chemo standardization
Huntsman nurses Beth Stoic and Ian Mason using dual check protocol.
Marcie Hopkins, U of U Health
improvement
Chemotherapy Standardization: A Case Study in What it Takes to Design Safe Systems
Preventing medication errors often means using checklists and leveraging technology. But implementing these seemingly simple tools requires interdisciplinary teamwork, learning, and a commitment to ongoing verification that the process is working. Clinical operations nursing director Joy Lombardi describes how Huntsman Cancer Institute made chemotherapy highly reliable.

The Challenge

E

very chemotherapy treatment requires orchestrated teamwork: the physician who orders chemotherapy, the pharmacist who prepares the medication, and the nurses who administer it to the patient. What could be chaos—many people participating in the process, complex medication regimens, scared and anxious patients—felt organized (most of the time) to the patient. Our team at Huntsman decided that wasn’t enough. Every patient, no matter where they receive care the University of Utah system, deserves safe, standardized care.

The Problem and Scope

Redesigning workflow so patients feel safe

Patients undergo chemotherapy at University of Utah’s Huntsman Cancer Institute, but they can also receive chemotherapy treatments at two Huntsman satellite community clinics in the University of Utah Health system. It's common that a patient will receive chemotherapy at HCI’s main infusion center on one day and at the clinic closest to their home on a different day.

The problem was that everyone was doing things a little differently. From a patient’s perspective, even little differences create anxiety. If you see one nurse giving your chemotherapy one way, and the other doing it slightly different, you might be nervous that someone is doing it wrong. The difference might not be meaningful, but patients don’t know that.

We also wanted to ensure that we're following national standards. It's easy to take shortcuts because we’re all busy, but shortcuts can lead to mistakes. There are studies that show that when you do a process every day, it's easy to convince yourself that you’re following protocol, but you may not be.

Use technology to error-proof the change

A few years ago, University of Utah integrated most intravenous pumps with our electronic medical record, Epic. Pumps are used throughout the inpatient units to deliver medications and fluid to patients. Connecting the pumps with Epic means less manual work (and less chance for errors) to calculate the correct amount of fluid or medication for a patient.

Pump integration had not worked well with chemotherapy because of how chemotherapy is administered. Chemotherapy is ordered by volume, not hourly like most other IV medicines or liquids. We have to know the exact volume of the chemo bags in order to set the correct rate, because the entire bag is needed to treat the patient. Intravenous bags come to us from the manufacturer with inexact volumes–sometimes slightly underfilled, sometimes slightly overfilled. Pump integration hadn’t worked with chemo because of this volume discrepancy and to solve it meant big process changes for pharmacy. We took this opportunity to make changes to both nursing and pharmacy workflows.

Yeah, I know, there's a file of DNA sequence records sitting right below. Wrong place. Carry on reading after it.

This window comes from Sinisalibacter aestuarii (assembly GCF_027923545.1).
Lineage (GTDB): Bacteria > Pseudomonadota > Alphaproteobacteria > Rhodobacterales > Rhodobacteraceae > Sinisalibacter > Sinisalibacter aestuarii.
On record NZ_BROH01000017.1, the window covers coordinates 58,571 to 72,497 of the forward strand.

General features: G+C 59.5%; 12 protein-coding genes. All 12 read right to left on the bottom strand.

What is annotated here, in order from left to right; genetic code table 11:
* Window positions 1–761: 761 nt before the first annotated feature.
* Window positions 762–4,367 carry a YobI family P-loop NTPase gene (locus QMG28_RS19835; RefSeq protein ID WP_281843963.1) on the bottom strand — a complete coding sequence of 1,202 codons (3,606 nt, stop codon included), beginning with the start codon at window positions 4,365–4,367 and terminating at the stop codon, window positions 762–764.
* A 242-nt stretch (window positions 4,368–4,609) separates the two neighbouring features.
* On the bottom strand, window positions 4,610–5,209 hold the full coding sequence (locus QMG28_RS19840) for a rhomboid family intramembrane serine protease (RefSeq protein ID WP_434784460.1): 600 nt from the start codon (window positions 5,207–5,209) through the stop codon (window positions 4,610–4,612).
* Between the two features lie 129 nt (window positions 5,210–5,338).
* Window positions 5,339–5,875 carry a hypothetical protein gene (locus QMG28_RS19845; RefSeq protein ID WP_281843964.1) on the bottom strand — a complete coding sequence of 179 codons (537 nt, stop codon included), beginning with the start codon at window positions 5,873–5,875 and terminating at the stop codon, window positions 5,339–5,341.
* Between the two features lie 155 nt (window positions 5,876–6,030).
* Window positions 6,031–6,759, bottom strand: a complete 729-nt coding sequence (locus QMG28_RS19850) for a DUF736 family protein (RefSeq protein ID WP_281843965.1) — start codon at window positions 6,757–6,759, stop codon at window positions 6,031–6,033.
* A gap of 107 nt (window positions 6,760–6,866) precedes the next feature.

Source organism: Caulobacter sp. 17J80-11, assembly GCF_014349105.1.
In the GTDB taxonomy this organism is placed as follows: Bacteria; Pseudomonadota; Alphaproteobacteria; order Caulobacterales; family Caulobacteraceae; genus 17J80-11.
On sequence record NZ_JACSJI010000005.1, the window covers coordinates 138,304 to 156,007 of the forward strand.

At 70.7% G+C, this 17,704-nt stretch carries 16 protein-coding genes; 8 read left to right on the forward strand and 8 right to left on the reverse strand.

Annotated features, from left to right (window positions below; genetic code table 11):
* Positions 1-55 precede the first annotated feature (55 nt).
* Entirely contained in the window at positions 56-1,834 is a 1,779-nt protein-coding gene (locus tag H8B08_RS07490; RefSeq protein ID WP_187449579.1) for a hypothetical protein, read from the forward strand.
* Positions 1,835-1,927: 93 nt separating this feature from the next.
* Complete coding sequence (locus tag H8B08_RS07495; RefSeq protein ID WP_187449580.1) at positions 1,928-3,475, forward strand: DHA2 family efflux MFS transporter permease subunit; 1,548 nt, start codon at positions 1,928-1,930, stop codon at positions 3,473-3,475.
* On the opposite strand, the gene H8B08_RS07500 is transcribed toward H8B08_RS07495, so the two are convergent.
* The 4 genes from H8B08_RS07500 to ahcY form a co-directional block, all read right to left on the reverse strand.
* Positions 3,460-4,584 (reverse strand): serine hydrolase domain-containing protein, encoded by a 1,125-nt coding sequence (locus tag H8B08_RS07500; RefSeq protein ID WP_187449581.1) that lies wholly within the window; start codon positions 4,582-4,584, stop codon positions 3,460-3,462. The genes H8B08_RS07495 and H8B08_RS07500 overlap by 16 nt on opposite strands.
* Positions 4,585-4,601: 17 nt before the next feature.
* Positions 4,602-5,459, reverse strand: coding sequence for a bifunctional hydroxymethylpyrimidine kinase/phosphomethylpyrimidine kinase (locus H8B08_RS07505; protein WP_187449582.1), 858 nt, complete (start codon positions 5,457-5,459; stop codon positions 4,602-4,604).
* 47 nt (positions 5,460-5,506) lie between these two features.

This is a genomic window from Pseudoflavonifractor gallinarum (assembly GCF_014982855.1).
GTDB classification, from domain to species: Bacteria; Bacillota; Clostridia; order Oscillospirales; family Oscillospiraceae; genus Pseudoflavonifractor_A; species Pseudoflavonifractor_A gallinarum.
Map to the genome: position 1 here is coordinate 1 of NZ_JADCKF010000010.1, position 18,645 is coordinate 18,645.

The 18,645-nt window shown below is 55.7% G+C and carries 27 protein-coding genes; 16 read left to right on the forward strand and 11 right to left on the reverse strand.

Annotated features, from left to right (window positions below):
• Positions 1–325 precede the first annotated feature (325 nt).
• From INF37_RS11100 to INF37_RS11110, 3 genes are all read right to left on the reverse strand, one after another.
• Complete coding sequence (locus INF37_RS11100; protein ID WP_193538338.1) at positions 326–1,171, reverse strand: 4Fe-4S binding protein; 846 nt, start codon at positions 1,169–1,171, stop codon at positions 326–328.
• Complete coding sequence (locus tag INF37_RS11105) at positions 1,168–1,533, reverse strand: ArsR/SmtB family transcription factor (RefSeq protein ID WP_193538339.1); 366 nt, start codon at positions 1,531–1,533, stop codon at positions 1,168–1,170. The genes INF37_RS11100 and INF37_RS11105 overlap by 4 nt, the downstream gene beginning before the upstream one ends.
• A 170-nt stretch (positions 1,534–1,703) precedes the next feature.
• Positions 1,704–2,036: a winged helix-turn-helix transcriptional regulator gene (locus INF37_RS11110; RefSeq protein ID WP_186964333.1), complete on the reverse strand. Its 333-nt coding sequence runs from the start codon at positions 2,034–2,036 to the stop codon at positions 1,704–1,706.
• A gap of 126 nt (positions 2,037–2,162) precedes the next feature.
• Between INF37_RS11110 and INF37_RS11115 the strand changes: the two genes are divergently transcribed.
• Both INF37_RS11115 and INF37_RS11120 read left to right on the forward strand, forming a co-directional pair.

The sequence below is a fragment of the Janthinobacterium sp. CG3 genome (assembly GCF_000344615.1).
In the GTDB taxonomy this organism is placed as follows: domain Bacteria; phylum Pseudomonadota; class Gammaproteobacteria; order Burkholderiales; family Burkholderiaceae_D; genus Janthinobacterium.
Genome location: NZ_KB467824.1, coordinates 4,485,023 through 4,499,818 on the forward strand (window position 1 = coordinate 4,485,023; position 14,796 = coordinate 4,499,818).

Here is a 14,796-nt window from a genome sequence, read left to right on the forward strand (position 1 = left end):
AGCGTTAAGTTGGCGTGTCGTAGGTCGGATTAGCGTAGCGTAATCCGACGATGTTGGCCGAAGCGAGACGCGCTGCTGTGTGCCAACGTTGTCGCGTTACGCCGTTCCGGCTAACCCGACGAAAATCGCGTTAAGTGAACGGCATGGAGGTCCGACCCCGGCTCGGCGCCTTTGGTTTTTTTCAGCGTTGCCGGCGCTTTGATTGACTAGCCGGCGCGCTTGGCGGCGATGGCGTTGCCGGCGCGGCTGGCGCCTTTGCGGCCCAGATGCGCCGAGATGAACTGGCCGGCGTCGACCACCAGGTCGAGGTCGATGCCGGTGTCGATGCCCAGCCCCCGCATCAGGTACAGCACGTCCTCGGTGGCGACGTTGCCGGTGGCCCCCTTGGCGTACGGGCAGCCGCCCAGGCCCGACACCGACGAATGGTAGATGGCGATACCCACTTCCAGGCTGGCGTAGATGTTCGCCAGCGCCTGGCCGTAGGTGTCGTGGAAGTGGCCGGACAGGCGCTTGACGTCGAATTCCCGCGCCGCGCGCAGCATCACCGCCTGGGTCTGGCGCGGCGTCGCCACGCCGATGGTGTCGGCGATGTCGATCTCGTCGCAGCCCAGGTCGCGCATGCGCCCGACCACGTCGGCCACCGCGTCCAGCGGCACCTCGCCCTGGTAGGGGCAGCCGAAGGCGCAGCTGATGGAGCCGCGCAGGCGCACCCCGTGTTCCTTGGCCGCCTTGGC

The Solution

Build an interdisciplinary team to create broad understanding

We started about two years ago with a committee led by Melissa Banner, former nurse manager of the 4th floor inpatient unit at Huntsman Cancer Hospital. Our committee included inpatient nurses, nurse managers, educators, pharmacy, nursing informatics and IT. Pharmacy director Scotty Silverstein and pharmacy manager William Black were necessary members–we wouldn’t have been able to do this project without them. Pharmacy is very safety conscious, but we needed to work together to understand issues and workflows.

Having frontline staff was important for buy in. We knew we couldn’t just tell people what was going to change, we needed their buy-in. Chemotherapy administration is a high risk procedure and luckily we don't make many mistakes. But, if a mistake happens, it can be devastating for the nurse and the patient. Our purpose was to change the process to come close to eliminating any chance of error. Over the years, we had tried lots of different ways of changing practice, but it hadn’t worked. I think by saying, "This is how we're all going do it, we're all in the same boat," I think that made the difference.

Standardize the process and use a checklist

We researched national best practices, including specifics like how the supplies and tubing are laid out. We wanted to set up the tubing the same for every kind of infusion, whether it was piggy back or continuous. We wanted to manage the flushing the same way.

We established a bedside dual-check protocol. The patient’s nurse sets up the chemotherapy, and then another nurse comes to sign off on their work. The second nurse ensures everything is connected–the line is dripping correctly and not dripping on the floor. There are all these little steps but it literally takes seconds. The big difficulty is trying to get two nurses together in infusion because they're busy. We had always had a dual check, but it wasn't at the chair or bedside. Now, because nurses are also checking the medication rate on the pump, there is only one spot to do the check: at the bedside.